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New Prime Minister Brown Pledges Change for Britain

Britain ushered in Gordon Brown as prime minister Wednesday to replace Tony Blair, who served a decade in office. A British journalist and a foreign policy analyst provide some insight on the new prime minister's vision for Britain.

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    The contrast in the House of Commons this morning could hardly have been more striking. Tony Blair, who dominated the British political scene and shone on the international stage, on the cusp of handing over power to his long time number-two, Gordon Brown, the taciturn Scot.

    Today brought Brown's moment. After a visit to Buckingham Palace for an audience with Queen Elizabeth, who formally invited him to form the new Labour government, Brown spoke outside Number 10 Downing Street, the prime minister's official residence.

    GORDON BROWN, Prime Minister of Britain: I have been privileged to have been granted the great opportunity to serve my country. And at all times, I will be strong in purpose, steadfast in will, resolute in action, in the service of what matters to the British people.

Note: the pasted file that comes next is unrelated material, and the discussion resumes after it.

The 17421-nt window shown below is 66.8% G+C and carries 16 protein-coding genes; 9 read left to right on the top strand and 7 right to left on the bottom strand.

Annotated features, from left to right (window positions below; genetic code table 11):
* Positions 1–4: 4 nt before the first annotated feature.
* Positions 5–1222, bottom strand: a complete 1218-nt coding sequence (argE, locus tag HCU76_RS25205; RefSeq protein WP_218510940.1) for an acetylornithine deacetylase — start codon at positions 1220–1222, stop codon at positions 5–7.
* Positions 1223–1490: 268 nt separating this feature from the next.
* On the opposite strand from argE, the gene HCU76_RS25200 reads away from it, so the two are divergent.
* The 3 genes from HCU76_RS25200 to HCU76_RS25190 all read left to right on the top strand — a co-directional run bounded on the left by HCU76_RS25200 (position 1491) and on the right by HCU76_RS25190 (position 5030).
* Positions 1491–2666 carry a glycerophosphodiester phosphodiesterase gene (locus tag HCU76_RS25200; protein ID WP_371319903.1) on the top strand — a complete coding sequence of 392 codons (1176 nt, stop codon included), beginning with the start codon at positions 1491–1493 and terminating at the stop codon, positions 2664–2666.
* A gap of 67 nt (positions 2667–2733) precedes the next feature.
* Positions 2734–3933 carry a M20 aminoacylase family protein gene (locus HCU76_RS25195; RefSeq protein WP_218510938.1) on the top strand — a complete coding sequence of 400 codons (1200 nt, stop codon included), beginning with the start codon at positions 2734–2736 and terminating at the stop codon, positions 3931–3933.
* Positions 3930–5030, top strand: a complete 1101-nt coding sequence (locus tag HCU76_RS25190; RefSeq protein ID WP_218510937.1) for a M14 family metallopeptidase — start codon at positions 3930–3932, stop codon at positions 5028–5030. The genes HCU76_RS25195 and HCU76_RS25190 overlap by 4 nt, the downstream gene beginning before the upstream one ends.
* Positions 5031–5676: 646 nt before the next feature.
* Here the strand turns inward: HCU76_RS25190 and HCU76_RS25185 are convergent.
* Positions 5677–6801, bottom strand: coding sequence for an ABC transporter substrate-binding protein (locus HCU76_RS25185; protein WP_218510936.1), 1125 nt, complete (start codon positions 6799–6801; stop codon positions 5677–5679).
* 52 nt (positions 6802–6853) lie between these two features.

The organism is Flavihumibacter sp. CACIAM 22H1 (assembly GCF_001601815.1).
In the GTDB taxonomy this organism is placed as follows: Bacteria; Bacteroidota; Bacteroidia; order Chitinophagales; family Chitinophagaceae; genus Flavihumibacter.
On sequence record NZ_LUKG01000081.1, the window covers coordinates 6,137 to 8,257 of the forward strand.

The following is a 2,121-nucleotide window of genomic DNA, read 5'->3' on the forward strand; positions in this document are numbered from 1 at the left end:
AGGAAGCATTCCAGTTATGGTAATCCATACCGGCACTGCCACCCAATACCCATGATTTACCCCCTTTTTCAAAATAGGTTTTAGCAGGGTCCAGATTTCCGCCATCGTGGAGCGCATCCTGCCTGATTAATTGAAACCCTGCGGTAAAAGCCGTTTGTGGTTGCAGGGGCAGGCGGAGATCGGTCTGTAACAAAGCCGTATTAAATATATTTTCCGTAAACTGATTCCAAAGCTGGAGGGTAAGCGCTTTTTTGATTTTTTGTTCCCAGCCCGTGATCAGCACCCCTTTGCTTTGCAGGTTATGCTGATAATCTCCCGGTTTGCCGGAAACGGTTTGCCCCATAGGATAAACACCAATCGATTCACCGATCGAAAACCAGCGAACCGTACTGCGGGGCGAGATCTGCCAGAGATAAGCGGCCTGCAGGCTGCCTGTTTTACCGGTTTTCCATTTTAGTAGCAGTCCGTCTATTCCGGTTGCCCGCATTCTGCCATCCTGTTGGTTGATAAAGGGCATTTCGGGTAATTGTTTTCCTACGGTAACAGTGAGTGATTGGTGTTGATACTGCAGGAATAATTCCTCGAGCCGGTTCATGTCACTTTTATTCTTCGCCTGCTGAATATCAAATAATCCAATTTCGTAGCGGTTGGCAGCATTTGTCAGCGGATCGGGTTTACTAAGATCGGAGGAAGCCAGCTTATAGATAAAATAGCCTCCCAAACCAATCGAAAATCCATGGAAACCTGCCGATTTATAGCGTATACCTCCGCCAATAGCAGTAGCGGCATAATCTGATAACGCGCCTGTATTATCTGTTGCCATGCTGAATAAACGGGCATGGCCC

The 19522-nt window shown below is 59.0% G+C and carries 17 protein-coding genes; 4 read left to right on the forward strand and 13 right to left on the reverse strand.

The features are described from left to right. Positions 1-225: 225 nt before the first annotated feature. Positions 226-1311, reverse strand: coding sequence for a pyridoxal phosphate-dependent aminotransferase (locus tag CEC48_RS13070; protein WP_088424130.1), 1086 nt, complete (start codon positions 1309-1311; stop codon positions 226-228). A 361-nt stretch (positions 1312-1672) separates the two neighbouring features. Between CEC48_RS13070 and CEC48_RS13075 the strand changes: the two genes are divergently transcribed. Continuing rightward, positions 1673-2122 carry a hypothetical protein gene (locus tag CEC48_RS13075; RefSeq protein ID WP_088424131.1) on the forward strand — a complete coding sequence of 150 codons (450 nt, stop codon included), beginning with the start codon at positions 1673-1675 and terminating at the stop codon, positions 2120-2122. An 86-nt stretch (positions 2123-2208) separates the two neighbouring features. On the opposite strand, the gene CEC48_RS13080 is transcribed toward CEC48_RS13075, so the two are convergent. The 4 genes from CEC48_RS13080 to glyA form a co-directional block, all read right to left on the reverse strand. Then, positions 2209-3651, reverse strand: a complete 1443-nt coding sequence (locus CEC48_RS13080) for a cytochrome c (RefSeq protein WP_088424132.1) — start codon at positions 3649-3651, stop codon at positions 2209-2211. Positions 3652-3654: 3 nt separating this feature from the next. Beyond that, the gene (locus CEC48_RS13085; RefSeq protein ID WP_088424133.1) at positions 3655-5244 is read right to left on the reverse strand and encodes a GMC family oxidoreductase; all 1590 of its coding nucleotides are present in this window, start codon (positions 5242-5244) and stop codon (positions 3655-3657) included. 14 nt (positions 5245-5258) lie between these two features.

Brown became leader of the majority Labour Party last month, and thus, with Blair's departure, prime minister. He's the first Scot to run the country in more than 40 years.

    Brown served in Blair's government for more than a decade. As chancellor of the exchequer, Brown controlled the treasury, creating an Independent Bank of England. He oversaw increases in public spending for education and health care, made possible by soaring tax revenues. Today he said he would take Britain in a new direction.


    I've heard the need for change, change to build trust in government, change to protect and extend the British way of life.


    Brown did not mention the wars in Iraq and Afghanistan today; they'll loom large on his foreign policy agenda. The new premier will encounter a British public now set firmly against the Iraq war. Protesters gathered outside Downing Street today to jeer Blair on his last day.

    BRIAN STEVENSON, Stop the War Coalition: I'm very glad to see him go. I'm not sure there will be much of a change in foreign policy, but at least there's one murderer gone.


    A hundred and fifty three British troops have died since the 2003 invasion of Iraq. And although the U.K. has drawn down its forces, about 5,500 British troops remain in southern Iraq.

    Brown must also carve out his own relationship with the U.S. and President Bush, as the American administration approaches its final year in office. Blair deepened the Washington-London alliance over the last six years; that led to widespread dissatisfaction within the Labour Party, which Brown now hopes to remedy.